Stopping Sexualized Violence
Life is tough in Pibor a year after South Sudan became the world’s newest country. Grueling subsistence accompanies the pride of achieving independence. The new nation endures the world’s highest incidence of maternal death. The child mortality rate exceeds 10%. Every glimpse includes desperation and inspiration.
NP deployed 3 teams to the restive Jonglei state after inter-tribal fighting killed hundreds of people and resulted in the displacement of more than 120,000 in January. The UN High Commission on Refugees offered us a significant grant to provide peacekeepers in Jonglei. We had teams on the ground in less than 2 months.
The Pibor team is made up of five nationals and 3 internationals- two from the US and one from Japan. Our expats live in safari tents on the banks of the river, .5 km upstream from a January massacre site. They eat a lot of rice, beans, Nutella, sorghum, bread and occasionally goat or fish.
It’s rainy season. There is no access by road. I flew in on a UN helicopter. The mud resembles wet cement. We wear “gum boots.” At times we have to grip the tops of our boots to keep from leaving them in the mire.
Our team navigates the local area in a beat up Toyota Land Cruiser that we have to push to pop the clutch to start each time. Aves miraculously drives us through puddles that would qualify as lakes in Minnesota.
When our team arrived in April, the women reported frequent incidents of sexualized violence including rape. These often happened as women went out to pump water, gather firewood or tend the community garden.
David and Mary came forth as leaders of Kandako.
Meetings were called to strategize about the violence. For a women’s security meeting, Mary assured NP that she would bring the people. She showed up with 80 women.
People organized. They were creative. They connected. They took responsibility for their own security. They organized a phone tree. Unlike most rural areas in South Sudan, Kandako usually has reception and cell phones are ubiquitous among the mud huts. An overall leader and ten sub leaders were chosen. When threats appear, leaders are called, then NP, the local police and the UN Police (UNPOL). People go to the scene to check out the threats.
Daily patrols have been established. NP convinced UNPOL and the UN armed peacekeepers, an Indian army unit, to each conduct a daily patrol. NP takes the late shift since the UN peacekeepers cannot leave their compound after dark.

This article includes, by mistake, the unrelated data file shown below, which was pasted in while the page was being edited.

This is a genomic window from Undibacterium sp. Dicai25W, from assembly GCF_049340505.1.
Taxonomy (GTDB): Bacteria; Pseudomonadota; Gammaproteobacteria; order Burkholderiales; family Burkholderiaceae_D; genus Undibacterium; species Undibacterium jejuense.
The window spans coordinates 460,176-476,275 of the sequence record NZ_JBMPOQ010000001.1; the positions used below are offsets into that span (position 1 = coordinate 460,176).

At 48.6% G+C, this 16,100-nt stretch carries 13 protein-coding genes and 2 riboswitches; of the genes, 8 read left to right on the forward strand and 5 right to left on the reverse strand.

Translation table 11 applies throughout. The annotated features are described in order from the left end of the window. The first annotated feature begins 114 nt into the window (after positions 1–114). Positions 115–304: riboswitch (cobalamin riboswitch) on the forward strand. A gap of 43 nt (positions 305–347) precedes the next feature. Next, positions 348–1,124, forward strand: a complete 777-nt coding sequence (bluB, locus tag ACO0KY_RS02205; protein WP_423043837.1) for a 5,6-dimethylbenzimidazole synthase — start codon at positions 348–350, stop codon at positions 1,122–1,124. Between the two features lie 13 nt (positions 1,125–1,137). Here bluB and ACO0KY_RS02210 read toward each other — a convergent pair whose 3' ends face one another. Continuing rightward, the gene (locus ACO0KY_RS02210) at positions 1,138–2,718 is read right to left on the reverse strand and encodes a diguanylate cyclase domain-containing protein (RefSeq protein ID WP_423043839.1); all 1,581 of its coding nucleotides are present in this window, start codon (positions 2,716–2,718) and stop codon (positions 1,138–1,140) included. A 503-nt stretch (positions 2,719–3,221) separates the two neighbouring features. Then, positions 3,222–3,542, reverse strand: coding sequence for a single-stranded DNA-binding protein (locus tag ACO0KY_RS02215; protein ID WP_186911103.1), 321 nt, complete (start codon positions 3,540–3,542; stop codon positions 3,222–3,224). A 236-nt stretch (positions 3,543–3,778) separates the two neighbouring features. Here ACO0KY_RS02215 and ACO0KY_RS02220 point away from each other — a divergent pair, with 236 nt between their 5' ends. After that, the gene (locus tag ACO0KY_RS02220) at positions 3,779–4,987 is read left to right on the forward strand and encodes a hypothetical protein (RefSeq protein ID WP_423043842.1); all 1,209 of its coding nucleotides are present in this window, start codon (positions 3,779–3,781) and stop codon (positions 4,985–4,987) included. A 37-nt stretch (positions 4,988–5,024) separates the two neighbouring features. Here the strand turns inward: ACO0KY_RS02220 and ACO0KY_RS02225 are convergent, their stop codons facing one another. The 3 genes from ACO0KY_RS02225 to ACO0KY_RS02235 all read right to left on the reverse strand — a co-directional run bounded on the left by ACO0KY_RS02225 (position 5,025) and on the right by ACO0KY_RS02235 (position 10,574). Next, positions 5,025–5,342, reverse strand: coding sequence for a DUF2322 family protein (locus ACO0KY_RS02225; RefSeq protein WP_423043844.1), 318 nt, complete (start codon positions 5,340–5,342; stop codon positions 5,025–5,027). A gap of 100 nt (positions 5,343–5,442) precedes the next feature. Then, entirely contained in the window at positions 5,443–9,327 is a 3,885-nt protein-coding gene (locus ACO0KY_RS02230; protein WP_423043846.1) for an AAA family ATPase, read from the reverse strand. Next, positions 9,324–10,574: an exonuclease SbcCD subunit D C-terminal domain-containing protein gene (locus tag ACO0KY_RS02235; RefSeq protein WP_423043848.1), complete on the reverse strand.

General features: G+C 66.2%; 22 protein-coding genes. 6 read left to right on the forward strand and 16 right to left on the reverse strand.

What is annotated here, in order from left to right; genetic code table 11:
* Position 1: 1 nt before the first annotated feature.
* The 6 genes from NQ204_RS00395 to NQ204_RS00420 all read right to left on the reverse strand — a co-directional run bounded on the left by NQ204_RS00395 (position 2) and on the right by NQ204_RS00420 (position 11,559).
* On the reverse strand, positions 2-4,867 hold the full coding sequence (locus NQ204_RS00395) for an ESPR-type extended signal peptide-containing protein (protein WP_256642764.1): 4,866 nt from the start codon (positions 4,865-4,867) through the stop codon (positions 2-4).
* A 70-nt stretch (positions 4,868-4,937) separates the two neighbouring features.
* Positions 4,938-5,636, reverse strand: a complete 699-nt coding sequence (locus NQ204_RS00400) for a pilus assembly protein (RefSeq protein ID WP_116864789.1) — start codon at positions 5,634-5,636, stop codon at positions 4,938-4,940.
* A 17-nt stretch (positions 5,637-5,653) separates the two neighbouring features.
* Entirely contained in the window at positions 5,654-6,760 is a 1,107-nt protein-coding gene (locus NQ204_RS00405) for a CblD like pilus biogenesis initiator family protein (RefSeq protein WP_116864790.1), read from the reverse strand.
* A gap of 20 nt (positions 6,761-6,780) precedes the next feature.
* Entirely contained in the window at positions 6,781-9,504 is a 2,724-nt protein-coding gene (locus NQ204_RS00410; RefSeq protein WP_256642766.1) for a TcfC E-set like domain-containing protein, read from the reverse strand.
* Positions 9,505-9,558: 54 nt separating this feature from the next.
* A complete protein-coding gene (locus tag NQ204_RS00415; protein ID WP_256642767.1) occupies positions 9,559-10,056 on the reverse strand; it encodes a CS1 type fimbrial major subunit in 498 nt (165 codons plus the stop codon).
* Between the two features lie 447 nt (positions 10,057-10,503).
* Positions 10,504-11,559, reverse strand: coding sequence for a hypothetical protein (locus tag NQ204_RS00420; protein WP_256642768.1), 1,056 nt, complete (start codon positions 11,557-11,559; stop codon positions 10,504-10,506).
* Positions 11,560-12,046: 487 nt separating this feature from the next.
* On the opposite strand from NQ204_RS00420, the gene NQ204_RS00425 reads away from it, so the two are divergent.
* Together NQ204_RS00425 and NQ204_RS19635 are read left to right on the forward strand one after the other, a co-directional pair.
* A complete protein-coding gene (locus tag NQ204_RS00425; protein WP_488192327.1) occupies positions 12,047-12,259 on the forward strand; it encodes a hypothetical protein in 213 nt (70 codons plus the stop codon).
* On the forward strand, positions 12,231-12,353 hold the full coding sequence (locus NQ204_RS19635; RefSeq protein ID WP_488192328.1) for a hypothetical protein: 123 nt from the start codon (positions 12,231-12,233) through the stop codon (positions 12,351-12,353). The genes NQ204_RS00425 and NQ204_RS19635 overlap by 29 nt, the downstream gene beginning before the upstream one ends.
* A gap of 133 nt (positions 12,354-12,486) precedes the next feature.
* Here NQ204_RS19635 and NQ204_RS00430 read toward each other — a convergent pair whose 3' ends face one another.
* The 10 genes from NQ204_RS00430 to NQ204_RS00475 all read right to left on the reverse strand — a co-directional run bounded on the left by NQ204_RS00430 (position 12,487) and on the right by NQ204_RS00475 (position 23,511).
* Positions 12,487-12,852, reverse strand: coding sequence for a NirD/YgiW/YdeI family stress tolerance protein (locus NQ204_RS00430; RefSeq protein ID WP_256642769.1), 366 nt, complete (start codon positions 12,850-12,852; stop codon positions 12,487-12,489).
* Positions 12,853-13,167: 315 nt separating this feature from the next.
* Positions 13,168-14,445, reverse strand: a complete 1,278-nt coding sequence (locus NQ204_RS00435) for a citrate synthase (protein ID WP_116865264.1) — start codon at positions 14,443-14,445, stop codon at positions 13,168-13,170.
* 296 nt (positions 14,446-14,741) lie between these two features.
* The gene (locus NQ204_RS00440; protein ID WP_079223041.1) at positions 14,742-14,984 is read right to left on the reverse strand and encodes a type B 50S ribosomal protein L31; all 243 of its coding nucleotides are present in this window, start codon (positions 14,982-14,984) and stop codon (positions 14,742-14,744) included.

The Indian peacekeepers have taken to pumping their water at the water point, an activity that extends their presence. To their amusement, the soldiers even pump water for the local women.
The women of Kandako reported to me that the incidents of sexualized violence have been eliminated: a dramatic result from simple organizing. The Kandako local security plan contains vital elements of unarmed civilian peacekeeping. First, it relies on the local community to organize and take responsibility for themselves. Local leaders are always there. Secondly, women play a lead role. Thirdly, when convened the community often knows what to do. External resources can be mobilized but to augment local work not replace it. Forth, protection usually relies on the institution of routine practices, not one off events of the cavalry swooping in. And, this activity produces tangible results that make dramatic differences in real people’s lives.
NP shared the example of the joint peacekeeping patrols at a Protection of Civilians workshop sponsored by the UN in Juba. In response, the UN sent a VIP delegation to Pibor to explore this and specifically meet with our team and the local peacekeepers to learn about what we are doing. They are now considering replicating this approach around the country.